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A much-anticipated event on the government calendar, the State of the Nation Address (SONA) delivered at 7pm on the 10 February will provide an update on government’s policy focus and the implementation of its economic plans, specifically the Economic Reconstruction and Recovery Plan (ERRP).
So far, the rollout of the ERPP has been heavy on proposals, with the implementation of growth-enhancing structural reforms slow. The upcoming address is also expected to repeat similar themes to last year’s including building an ethical, capable state and combatting corruption and state capture. Ramaphosa is also expected to indicate the next steps following on from the Zondo commission.
We expect the President to address progress made in combatting Covid-19 (30 million vaccine doses administered so far) and in alleviating its effects on South Africa. He will also no doubt mention the Social Relief of Distress (SRD) grant that is eventually likely to see further extension into a form of Basic Income Grant (BIG), and will address social issues and concerns, and provide updates on budget plans (expenditures).
But we’re unlikely to hear of any enactments that substantially reduce the smothering regulatory burden that limits the growth of SA’s private business sector.
Limited progress on the ERRP
The ERRP progress report states that government has “committed R100 billion over a decade from 2019/20 to the Infrastructure Fund to leverage private sector and development finance, with R24 billion allocated over the 2022 Medium Term Expenditure Framework (MTEF) period”. The report goes on to say that “the review of public-private partnership regulations recommends simplification of the regulations, eliminating delays in approval and implementation, and standardising project preparation; and building capacity at all levels of government. These will be implemented from early 2022”.
What are the main concerns heading into SONA?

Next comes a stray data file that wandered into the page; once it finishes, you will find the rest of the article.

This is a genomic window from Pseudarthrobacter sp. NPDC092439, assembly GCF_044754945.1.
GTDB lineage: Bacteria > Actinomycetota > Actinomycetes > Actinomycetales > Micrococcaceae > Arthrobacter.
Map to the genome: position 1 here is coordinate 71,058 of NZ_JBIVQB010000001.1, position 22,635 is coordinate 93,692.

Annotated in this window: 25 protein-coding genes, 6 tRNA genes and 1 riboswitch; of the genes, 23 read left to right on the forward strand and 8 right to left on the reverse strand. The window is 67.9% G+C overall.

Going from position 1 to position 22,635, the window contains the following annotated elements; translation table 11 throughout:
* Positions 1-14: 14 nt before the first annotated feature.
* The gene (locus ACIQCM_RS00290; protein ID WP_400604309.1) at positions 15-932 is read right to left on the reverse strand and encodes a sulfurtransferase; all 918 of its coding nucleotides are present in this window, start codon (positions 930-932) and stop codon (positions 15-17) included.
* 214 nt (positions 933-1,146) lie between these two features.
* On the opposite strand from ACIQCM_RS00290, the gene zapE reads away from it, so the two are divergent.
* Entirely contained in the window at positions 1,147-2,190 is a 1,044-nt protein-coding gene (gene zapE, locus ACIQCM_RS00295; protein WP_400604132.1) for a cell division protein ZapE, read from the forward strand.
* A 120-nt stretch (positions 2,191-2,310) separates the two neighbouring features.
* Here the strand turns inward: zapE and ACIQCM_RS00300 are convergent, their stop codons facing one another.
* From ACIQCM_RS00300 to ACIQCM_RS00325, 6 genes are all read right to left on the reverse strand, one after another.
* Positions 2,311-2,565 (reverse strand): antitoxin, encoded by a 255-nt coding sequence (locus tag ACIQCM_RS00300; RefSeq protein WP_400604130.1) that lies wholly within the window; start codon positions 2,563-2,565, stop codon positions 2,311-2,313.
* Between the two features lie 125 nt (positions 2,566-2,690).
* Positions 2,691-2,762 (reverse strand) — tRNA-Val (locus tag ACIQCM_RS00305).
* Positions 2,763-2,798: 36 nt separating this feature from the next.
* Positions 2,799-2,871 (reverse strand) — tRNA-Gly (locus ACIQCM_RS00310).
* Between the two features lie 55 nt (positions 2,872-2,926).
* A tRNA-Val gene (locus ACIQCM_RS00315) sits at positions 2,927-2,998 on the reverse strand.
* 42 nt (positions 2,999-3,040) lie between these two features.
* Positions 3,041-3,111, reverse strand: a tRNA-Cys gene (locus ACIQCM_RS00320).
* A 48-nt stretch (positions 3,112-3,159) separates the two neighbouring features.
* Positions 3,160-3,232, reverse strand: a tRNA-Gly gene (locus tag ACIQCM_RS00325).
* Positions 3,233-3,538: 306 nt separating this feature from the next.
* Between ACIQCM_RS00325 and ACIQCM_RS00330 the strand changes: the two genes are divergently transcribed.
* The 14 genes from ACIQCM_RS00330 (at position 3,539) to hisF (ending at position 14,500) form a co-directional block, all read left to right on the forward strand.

While SA is trying to improve its state finances and avoid further credit rating downgrades, it is not yet out of the woods as far as the credit rating agencies are concerned – this despite Fitch’s recent change of outlook from negative to stable. The agencies’ key concerns are:
1) SA’s low economic growth rate,
2) High expenditures relative to revenues, and
3) The faltering pace of fiscal consolidation.
SA’s economic growth is expected to be only 1.8% year-on-year (y/y) in 2022. It will likely lift toward 3.0% y/y by 2026 as growth-enhancing reforms gather pace, including those in the key electricity sector, which remains a constraint on economic growth. The substantial planned fixed investment in electricity generation, specifically from private sector power producers, will take many years to come on stream and stabilise the grid. In the interim, we can expect further load shedding.
We anticipate that SONA will give some insight into government spending pressures. Planned borrowings and the fiscal deficit were projected lower as a percentage of GDP in November’s Medium Term Budget Policy Statement (MTBPS), and it’s not expected that there will be any upward revisions announced at the Budget on 23 February.
The November MTBPS showed planned government borrowings for 2022/23 sitting at 74.7% of GDP (R4.7 trillion), reaching 77.8% of GDP (R5.5 trillion) by 2024/25. The debt trajectory is only expected to peak in 2025/26, at 78.1% of GDP. Most concerning though is that interest payments as a percentage of GDP will continue to swell, from 2.2% in 2007/08 to 5.1% by 2024/25.
The MTBPS also showed capital expenditure, which fell from 11.6% of GDP in 2010/11 to 7.0% by 2020/21, only increasing by a modest 9.2% by 2024/25. Even this forecast is contingent on government’s ability to bring down the share of expenditure on employee compensation to 30.6% of GDP by 2024/25, from 32.3% in 2020/21 (with a recorded peak of 35.6% in 2018/19).
Some progress has already been made towards fiscal consolidation through reducing current expenditure via civil servant renumeration but not via interest payment or rent on land. After 2024/25, interest payments continue to balloon, lowering the sustainability of government finances.
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